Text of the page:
Shimmin On Software: Seven Rules Of Web 2.0 For The Enterprise
Before you infuse your ERP system with a well-meaning but uncontrollable wiki, consider the following advice--the Seven Rules of Web 2.0 for the Enterprise.
Back in the '80s, when your favorite band released an album, without hearing a single track you'd have that vinyl sleeve tucked under your arm en route to a prolonged listening session, lights off, with your ear tucked up to a pair Harman Kardon 60-watt speakers. Shouldn't it be the same with the initial wave of Web 2.0 products that's sweeping into the enterprise market? Yes and no.
Web 2.0 Rules
1. Build on a SOA framework. 2. Prioritize Access Control. 3. Don't be afraid to rely on your messaging
server. 4. Trust your users, but verify.
5. Put your business users to work.
6. You won't need a portal, but they help a
7. Value your users, literally.
Yes, you can now focus your attention on Web 2.0. The big guns (IBM, Oracle, Microsoft, and Sun) have just handed out a fleet of enterprise-ready community tools including wikis, blogs, folksonomies, forums, search, instant messaging, mashup tools, and the like, all built upon a secure, manageable, and integrated software back-plane. And more are on the way from far-ranging companies such as SAP, BEA Systems, Red Hat, Vignette, even Cisco and Intel, which have made key Web 2.0 acquisitions or are readying community software products geared toward the enterprise.
But before you grab the first offering that comes your way and infuse your ERP system with a well-meaning but uncontrollable wiki, consider the following advice -- the Seven Rules of Web 2.0 for the Enterprise:
Build on an SOA framework. Whether you're a service-oriented architecture shop or not, make sure your Web 2.0 applications can speak SOA fluently via Java Specification Request 168, Business Process Execution Language, SOAP, and Web Services Description Language. Most important, ensure that your solution can make use of or comes with a UDDI, or Universal Description, Discovery and Integration, registry, as this will serve as a single hub, enabling your users to quickly assemble mashups and allowing your developers to integrate those combined applications into broader business processes. It also will help keep them in line with corporate compliance mandates.
Prioritize access control. We're not just talking about single sign-on here but actual role-based, source-agnostic content and data security. Ensure that your Web 2.0 framework can employ or integrate with a centralized identity and access management solution such as Sun's Java System Identity Server. At a minimum, it must allow security to bubble up from the source (a database, search index, ERP system, etc.). Otherwise, your first mashup may be your last if it exposes intellectual property or Health Insurance Portability and Accountability Act-controlled customer records.
Don't be afraid to rely on your messaging server. Some solutions are literally built upon e-mail and calendaring solutions like Lotus Sametime. This may sound costly in terms of long-term flexibility -- for example, vendor lock-in. However, the synergies available through such a combination of messaging, calendaring, and Web 2.0 will be worthwhile, though it may forestall or interfere with any plans to migrate away from that messaging platform.
Trust your users, but verify. Make sure your Web 2.0 software can keep tabs on the composite applications (read mashups) created by your newly empowered users. You must be able to control which assets they are allowed to mash and monitor the usage levels of all application sources for compliance with stated key performance indicators and service level agreements. See Rule #1 regarding UDDI server integration.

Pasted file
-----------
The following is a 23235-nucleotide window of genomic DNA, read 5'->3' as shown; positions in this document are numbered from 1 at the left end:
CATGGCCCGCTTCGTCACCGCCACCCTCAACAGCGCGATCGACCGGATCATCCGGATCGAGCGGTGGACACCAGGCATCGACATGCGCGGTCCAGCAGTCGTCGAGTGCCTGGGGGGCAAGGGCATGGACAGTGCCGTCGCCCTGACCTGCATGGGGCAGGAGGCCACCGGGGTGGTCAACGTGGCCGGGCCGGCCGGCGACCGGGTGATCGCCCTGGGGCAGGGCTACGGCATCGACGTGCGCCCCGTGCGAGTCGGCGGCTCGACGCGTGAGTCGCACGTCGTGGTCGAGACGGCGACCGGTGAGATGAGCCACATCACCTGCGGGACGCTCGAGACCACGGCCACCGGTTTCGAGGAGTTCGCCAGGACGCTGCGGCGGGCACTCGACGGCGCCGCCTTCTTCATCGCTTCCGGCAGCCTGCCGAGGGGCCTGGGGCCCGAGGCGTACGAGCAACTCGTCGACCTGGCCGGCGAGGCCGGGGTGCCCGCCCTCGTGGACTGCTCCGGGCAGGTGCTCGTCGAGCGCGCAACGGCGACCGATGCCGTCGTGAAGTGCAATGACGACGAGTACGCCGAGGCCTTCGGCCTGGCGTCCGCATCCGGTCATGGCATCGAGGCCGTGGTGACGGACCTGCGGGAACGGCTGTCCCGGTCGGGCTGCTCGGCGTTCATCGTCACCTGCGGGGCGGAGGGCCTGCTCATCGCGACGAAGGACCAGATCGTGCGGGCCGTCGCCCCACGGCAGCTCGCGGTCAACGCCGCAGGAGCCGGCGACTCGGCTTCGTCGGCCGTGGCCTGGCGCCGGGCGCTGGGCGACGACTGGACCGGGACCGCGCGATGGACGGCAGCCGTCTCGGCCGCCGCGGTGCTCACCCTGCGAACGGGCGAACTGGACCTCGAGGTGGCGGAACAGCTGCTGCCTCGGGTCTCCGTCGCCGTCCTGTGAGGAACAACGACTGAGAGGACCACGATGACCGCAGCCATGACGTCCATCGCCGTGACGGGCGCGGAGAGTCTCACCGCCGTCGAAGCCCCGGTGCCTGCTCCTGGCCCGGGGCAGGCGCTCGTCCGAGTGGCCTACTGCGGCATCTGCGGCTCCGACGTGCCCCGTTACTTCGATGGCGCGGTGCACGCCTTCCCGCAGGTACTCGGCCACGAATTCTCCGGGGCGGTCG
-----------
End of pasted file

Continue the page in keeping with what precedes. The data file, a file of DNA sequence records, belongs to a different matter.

Put your business users to work. Pick software that will empower employees to mashup data sources via RSS feeds, embed instant messaging within their paper to cash workflow, or annotate your applications wiki-style. Sidestepping the typical software development cycle will pay immediate dividends. The trick is to make sure your Web 2.0 solution allows some sort of control over what comes out of those users. See Rule #4 regarding monitoring.
You won't need a portal, but they help a lot. Look for Web 2.0 solutions that are a part of or able to work with a portal from vendors like IBM, BEA Systems, Oracle, Sun, and the like. These already are able to speak Web 2.0 to some degree and can serve as a delivery platform for much user interface work, particularly wikis, blogs and folksonomies. This will save a great deal of development effort and afford considerable flexibility, as you can export mashups as embeddable portlets, for instance.
Value your users, literally. Don't just throw up a blog or a folksonomy and hope for the best. Pick software that employs some form of ranking based on usage, assigning value to content, services, and the people interacting with those. Every person has a value and every element can be tagged, creating webs of trust, authority, and expertise -- think Digg.com inside your firewall. This information can then be fed back into the system to prioritize and clarify what will best serve the business process at hand.
Pick your Web 2.0 solution with these notions in mind, and you'll stand a good chance of meeting overall IT governance and risk requirements. You'll be able to impress the average business user, and perhaps you'll truly infuse established business practices with the power of "we." Listen until your heart's content.
Brad Shimmin is a principal analyst covering application infrastructure with Current Analysis.
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